[dc]I[/dc]n Lauren Sandler’s article, No Sex Please, We’re Domestic Goddesses, she brings up the idea that many female bloggers tend to stick to their niche and forget all about the sexual aspects of life as a woman.
The Internet’s most ostentatiously blissful women — the curators of domesticity on Pinterest, Tumblr, and thousands of female-driven blogs — occupy a sexless aspirational world, a modern Douglas Sirk fantasy of color-saturated feminine mystique. So-called “food porn” or “shelter porn” is as close as we get to corporeal abandon. Forget teen sexters posting DIY erotica online. At the forefront of female cyber-exhibitionism, lifestyle blogging barely even acknowledges that physical pleasure exists, never mind its key role in domestic bliss.
She also goes on to say:
In the past, the figures who inspired us to don oven mitts never presumed to inspire a life beyond the serving platter. Julia Child suggested that she could help us to master the art of French cooking and no more; if we envied her kitchen pegboard, it was incidental. But when a young caterer named Martha Stewart saw the potential in selling crafty perfection to American women, elevating domesticity started a life-encompassing pursuit. Martha taught us to hand-mill, sponge-paint, and fricassee our way to bliss, but never bothered with the transcendent potential of what could happen upon those needlepoint pillows. Furthermore, she has always maintained a professional separation between her tutorials and her own life — the closest we get is gawking at her occasional posted schedule, which invariably involves organizing the stable and label-making. (She knew better than to write a prison sex memoir, but damn if you wouldn’t have read it.)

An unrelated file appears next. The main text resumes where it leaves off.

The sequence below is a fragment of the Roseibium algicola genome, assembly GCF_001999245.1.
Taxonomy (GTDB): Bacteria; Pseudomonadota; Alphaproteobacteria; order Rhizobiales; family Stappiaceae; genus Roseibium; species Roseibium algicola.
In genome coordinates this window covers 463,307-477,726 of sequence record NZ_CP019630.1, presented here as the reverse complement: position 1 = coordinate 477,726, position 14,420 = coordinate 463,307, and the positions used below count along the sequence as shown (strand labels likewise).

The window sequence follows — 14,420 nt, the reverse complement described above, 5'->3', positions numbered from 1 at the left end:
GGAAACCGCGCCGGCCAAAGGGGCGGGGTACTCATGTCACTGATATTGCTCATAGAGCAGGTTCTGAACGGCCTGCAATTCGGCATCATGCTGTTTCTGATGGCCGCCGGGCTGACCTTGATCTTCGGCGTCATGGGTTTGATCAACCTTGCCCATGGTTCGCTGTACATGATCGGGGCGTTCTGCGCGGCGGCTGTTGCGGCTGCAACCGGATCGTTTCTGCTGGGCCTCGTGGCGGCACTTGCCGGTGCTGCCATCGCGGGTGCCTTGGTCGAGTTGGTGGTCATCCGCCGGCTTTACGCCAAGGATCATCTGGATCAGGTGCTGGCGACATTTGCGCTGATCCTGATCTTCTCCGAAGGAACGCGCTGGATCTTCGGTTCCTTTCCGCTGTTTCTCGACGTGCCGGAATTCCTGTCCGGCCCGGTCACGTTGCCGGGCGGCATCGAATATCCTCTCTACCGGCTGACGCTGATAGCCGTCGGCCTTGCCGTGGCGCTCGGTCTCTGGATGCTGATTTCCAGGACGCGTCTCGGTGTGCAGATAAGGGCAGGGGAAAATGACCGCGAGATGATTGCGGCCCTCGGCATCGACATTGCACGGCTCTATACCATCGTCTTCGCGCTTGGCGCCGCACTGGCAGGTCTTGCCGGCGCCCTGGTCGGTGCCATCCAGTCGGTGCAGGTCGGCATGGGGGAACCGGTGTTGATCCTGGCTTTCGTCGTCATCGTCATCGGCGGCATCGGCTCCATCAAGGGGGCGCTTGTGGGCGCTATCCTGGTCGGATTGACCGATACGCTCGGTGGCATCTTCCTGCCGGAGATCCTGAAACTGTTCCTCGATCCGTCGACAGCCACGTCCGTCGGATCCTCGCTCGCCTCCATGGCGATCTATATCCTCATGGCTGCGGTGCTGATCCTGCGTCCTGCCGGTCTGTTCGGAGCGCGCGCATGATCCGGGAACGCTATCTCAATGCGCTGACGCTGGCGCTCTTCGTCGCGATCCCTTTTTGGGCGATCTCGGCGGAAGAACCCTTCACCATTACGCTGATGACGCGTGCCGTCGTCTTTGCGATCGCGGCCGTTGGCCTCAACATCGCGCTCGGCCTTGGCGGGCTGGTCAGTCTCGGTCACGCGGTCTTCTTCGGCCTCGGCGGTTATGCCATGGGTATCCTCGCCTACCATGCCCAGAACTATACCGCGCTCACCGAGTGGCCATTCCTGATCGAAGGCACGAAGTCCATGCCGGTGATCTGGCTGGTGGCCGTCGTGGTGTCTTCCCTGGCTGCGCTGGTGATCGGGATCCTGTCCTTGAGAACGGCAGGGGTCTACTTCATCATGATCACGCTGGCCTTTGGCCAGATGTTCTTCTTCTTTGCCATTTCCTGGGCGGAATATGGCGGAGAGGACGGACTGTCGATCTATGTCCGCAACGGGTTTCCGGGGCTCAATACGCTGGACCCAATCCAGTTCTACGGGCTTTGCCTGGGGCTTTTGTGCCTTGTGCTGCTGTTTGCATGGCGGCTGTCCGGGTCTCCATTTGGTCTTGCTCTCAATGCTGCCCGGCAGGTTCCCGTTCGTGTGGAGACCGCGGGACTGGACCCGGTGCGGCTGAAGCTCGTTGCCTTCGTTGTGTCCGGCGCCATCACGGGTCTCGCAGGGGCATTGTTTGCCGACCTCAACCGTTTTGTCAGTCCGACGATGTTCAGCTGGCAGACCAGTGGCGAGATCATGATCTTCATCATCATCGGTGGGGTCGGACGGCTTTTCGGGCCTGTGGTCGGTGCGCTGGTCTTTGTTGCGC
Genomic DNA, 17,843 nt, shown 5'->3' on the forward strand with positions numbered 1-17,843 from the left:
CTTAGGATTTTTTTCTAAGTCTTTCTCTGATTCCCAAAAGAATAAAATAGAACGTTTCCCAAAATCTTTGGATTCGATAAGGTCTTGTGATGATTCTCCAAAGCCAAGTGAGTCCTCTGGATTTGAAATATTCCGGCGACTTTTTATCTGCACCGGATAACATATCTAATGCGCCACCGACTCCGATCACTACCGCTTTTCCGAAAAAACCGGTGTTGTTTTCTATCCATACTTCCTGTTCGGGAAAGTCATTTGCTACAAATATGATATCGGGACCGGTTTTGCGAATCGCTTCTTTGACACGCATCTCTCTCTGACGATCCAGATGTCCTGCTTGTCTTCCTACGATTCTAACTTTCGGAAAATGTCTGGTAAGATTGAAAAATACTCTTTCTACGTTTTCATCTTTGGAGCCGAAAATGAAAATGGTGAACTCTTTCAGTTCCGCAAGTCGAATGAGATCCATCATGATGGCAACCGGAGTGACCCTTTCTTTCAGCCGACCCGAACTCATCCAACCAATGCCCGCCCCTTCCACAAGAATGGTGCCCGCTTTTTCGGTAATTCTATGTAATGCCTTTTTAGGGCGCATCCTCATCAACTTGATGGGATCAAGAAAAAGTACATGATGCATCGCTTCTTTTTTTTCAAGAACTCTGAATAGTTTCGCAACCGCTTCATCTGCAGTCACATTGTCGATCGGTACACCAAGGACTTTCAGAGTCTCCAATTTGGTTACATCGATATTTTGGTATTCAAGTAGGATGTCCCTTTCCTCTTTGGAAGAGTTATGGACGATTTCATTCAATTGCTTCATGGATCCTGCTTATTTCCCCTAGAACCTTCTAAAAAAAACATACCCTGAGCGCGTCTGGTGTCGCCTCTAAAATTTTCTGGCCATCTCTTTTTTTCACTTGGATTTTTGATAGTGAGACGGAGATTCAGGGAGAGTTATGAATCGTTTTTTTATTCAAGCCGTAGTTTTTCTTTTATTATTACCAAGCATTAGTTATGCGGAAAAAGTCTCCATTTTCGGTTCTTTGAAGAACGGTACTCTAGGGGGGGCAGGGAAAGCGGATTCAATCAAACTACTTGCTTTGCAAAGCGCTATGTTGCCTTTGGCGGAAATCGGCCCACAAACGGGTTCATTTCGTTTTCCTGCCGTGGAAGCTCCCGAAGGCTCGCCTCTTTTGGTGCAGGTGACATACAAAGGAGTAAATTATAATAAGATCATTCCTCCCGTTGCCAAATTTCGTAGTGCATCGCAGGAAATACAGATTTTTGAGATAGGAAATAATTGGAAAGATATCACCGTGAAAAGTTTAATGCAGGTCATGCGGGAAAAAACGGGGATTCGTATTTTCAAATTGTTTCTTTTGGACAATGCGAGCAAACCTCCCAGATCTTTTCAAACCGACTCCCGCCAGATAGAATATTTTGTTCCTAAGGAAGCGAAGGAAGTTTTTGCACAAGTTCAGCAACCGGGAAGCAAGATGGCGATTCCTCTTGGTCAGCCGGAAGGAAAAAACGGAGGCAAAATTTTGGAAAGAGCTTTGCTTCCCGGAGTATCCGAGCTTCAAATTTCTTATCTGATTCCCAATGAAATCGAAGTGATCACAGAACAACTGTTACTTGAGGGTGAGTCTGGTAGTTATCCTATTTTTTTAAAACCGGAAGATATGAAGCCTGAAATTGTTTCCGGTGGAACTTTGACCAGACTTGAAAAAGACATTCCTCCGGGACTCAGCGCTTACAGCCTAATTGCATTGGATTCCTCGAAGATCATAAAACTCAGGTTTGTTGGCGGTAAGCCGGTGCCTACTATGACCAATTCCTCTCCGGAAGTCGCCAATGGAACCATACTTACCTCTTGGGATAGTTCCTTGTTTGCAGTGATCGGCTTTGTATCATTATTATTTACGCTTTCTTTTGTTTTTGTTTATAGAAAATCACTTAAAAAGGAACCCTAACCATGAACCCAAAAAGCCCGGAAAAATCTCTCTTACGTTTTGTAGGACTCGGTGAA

But the blogosphere is about intimacy, not international market share; memoir, not magnates. And so the micro-inheritors of Martha’s macro-mantle added a confessional veneer, a winking tell-all aspect and down-home relatability that suggested “whole living” really was the sum of the whole. The very framing of the lifestyle blog as a genre — look at me in my bedroom with my flannel-shirted boyfriend, look at the perfect meal I made for a picnic on our living room floor, look at me admitting to the dry skin I cured with this yummy organic shea butter — suggests a world flung open to you by a friend who wants to share every worthy secret to help you improve every aspect of your lifestyle. Those secrets, though, are products and humblebrags. The advice they offer is merely how to make ourselves, as women, ever more decorative.
Amanda Hess takes it a step further in her article for XX Factor – What Women Really Think, Lifestyle Lady Bloggers Don’t Write About Sex. Should They Have To?
The real problem here is not that furniture bloggers don’t write about sex or that sex bloggers don’t write about pillowcases. The problem is the assumption that if a woman does not blog her sex life, she is “sexless.” (Are technology bloggers considered “sexless” if they don’t discuss penetration while showing off their shiny new toys?) The flip side is that when a woman does write about sex—like Epiphora does—she’s seen as slutty, obsessed, or oversexed. (Mainstream stigma is the reason Epiphora remains anonymous.) Actually, she’s just skilled and experienced in reviewing sex toys. She shouldn’t have to blog about the furniture to be seen as a full woman.
What do you think? Should the Julia Childs of the blogosphere feel free to explore and share some of the more sexual aspects to their menu? Or should the twain never meet?